Utilizing knowledge of students' culture, home, and community lives can support students' mathematics learning (e.g., Civil, 2007). It is important for prospective teachers (PTs) to develop strategies for doing so in their future classrooms. This article reports on a framework and intervention designed to support PTs in learning to use information gathered about a student's culture, interests, and home and community life to revise a high-level mathematics task to be more culturally relevant for that student. PTs demonstrated both success and different culties during the phases of the intervention, but were able to use what they learned to revise a high-level mathematics task for a student. The article also discusses the potential of the intervention and the implications for other mathematics teacher educators when enacting this intervention.

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Tiffany G. Jacobs, Marvin E. Smith, Susan Swars Auslander, Stephanie Z. Smith and Kayla D. Myers

Teacher preparation programs face increasing demands to demonstrate the competencies of prospective teachers in their programs, while maintaining a focus on developing high-leverage instructional practices in their methods coursework. This study used a mixed methods approach to examine how the implementation of a simulated edTPA elementary mathematics task influenced prospective teachers' experiences in an elementary mathematics methods course. The course curriculum featured cognitively guided instruction (CGI) as the exemplar for understanding and implementing problembased, cognitively oriented pedagogy. Our findings indicate that elements of both CGI and the simulated edTPA mathematics task worked synergistically to enhance opportunities for CGI-type lesson enactment, support productive changes in beliefs, and contribute to the prospective elementary teachers' (PTs) preparation.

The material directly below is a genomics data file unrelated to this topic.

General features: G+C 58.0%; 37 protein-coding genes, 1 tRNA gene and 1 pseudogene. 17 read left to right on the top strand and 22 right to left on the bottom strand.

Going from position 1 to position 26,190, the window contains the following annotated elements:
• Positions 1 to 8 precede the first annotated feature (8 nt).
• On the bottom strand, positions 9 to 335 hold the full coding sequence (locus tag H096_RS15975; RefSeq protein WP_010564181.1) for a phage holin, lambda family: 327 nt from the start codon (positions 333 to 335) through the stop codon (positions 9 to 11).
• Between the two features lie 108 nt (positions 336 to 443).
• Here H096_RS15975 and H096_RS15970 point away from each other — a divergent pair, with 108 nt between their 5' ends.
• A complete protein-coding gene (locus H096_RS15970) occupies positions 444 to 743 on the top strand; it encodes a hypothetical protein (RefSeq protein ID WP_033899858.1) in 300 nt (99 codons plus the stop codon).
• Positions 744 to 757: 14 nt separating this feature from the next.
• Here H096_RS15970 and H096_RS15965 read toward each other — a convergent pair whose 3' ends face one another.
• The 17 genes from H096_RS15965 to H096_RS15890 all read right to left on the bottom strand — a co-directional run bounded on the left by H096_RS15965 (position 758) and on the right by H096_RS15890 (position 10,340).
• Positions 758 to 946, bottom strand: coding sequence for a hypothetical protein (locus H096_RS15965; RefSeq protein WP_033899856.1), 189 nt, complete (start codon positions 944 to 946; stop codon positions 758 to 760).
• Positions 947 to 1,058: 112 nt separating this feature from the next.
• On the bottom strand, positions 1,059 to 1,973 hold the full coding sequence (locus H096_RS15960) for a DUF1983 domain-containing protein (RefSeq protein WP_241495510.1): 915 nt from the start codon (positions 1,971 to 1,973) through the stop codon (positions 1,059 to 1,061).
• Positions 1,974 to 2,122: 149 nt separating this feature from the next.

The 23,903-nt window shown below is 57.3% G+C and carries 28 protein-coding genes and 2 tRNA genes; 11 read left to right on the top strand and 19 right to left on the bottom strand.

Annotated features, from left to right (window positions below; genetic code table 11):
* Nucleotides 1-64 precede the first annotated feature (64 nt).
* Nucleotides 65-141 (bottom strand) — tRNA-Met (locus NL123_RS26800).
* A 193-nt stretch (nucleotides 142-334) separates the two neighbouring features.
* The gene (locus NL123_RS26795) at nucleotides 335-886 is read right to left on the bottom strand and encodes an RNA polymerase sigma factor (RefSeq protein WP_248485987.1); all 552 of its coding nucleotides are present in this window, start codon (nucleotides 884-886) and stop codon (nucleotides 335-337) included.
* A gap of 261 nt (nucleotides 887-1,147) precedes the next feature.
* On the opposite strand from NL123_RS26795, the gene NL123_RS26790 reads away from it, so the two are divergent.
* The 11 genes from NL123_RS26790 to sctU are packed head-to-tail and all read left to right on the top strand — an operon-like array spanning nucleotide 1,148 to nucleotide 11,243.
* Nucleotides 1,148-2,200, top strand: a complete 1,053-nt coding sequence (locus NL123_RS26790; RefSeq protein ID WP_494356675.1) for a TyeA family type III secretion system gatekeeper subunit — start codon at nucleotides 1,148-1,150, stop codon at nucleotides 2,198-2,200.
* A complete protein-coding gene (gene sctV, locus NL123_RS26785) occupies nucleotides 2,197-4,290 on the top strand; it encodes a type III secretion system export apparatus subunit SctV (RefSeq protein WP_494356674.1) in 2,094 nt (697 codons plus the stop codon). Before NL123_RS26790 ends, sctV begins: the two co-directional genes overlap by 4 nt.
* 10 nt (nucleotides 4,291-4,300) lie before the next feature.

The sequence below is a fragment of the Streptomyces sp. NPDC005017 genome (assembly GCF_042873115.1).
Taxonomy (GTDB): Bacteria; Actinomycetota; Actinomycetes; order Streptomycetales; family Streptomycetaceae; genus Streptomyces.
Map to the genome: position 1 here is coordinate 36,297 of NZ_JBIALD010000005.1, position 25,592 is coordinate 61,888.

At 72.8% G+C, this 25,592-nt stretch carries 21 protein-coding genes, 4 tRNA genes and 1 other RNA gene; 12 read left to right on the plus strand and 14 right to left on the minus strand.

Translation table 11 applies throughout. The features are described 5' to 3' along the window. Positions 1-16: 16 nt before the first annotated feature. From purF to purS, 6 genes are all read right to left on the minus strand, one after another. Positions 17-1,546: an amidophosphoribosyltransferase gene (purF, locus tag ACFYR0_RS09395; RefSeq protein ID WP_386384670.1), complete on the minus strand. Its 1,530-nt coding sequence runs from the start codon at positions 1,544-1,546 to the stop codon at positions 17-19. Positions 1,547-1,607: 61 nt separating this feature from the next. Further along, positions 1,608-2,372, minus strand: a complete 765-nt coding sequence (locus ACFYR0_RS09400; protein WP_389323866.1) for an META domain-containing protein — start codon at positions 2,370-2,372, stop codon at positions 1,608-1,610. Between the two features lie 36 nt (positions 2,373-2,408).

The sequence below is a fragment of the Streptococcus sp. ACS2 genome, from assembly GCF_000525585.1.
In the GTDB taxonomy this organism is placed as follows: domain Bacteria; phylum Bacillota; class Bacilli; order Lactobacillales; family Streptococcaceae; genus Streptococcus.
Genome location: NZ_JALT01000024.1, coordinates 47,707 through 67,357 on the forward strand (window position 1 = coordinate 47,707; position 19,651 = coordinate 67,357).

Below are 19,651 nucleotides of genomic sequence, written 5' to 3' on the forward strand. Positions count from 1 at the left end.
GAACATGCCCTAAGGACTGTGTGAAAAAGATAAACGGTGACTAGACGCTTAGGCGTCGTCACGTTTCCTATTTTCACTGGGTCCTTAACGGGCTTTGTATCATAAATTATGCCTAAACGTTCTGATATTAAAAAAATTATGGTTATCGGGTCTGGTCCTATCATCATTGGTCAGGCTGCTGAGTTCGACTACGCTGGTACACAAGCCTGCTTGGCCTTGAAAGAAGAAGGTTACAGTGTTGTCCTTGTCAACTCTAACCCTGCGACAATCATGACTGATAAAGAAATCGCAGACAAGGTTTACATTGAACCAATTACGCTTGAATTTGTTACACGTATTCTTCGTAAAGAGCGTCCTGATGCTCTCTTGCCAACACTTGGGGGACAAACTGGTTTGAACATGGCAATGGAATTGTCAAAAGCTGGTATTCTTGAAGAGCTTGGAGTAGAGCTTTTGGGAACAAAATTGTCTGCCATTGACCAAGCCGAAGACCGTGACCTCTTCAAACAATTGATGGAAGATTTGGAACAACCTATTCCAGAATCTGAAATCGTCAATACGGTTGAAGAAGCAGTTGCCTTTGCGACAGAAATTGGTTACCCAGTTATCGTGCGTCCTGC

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Marjorie Henningsen and Mary Kay Stein

In order to develop students' capacities to “do mathematics,” classrooms must become environments in which students are able to engage actively in rich, worthwhile mathematical activity. This paper focuses on examining and illustrating how classroom-based factors can shape students' engagement with mathematical tasks that were set up to encourage high-level mathematical thinking and reasoning. The findings suggest that when students' engagement is successfully maintained at a high level, a large number of support factors are present. A decline in the level of students' engagement happens in different ways and for a variety of reasons. Four qualitative portraits provide concrete illustrations of the ways in which students' engagement in high-level cognitive processes was found to continue or decline during classroom work on tasks.

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Glendon W. Blume, Judith S. Zawojewski, Edward A. Silver and Patricia Ann Kenney

Worthwhile mathematical tasks engage the problem solver in sound and significant mathematics, elicit a variety of solution methods, and require mathematical reasoning. Such problems also prompt responses that are rich enough to reveal mathematical understandings. Just as good classroom practice engages students in worthwhile mathematical tasks, sound professional development does the same with teachers. Providing teachers with opportunities to engage in worthwhile mathematical tasks and to analyze the mathematical ideas underlying those tasks promotes the vision of the Professional Standards for Teaching Mathematics (NCTM 1991).

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Courtney R. Nagle and Jodie L. Styers

Perspective from the top of a roller coaster engages students in reasoning about slope and functions.

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Diana V. Lambdin and Kathleen Lynch

How Would Your Middle-Grades students approach this algebraic thinking task?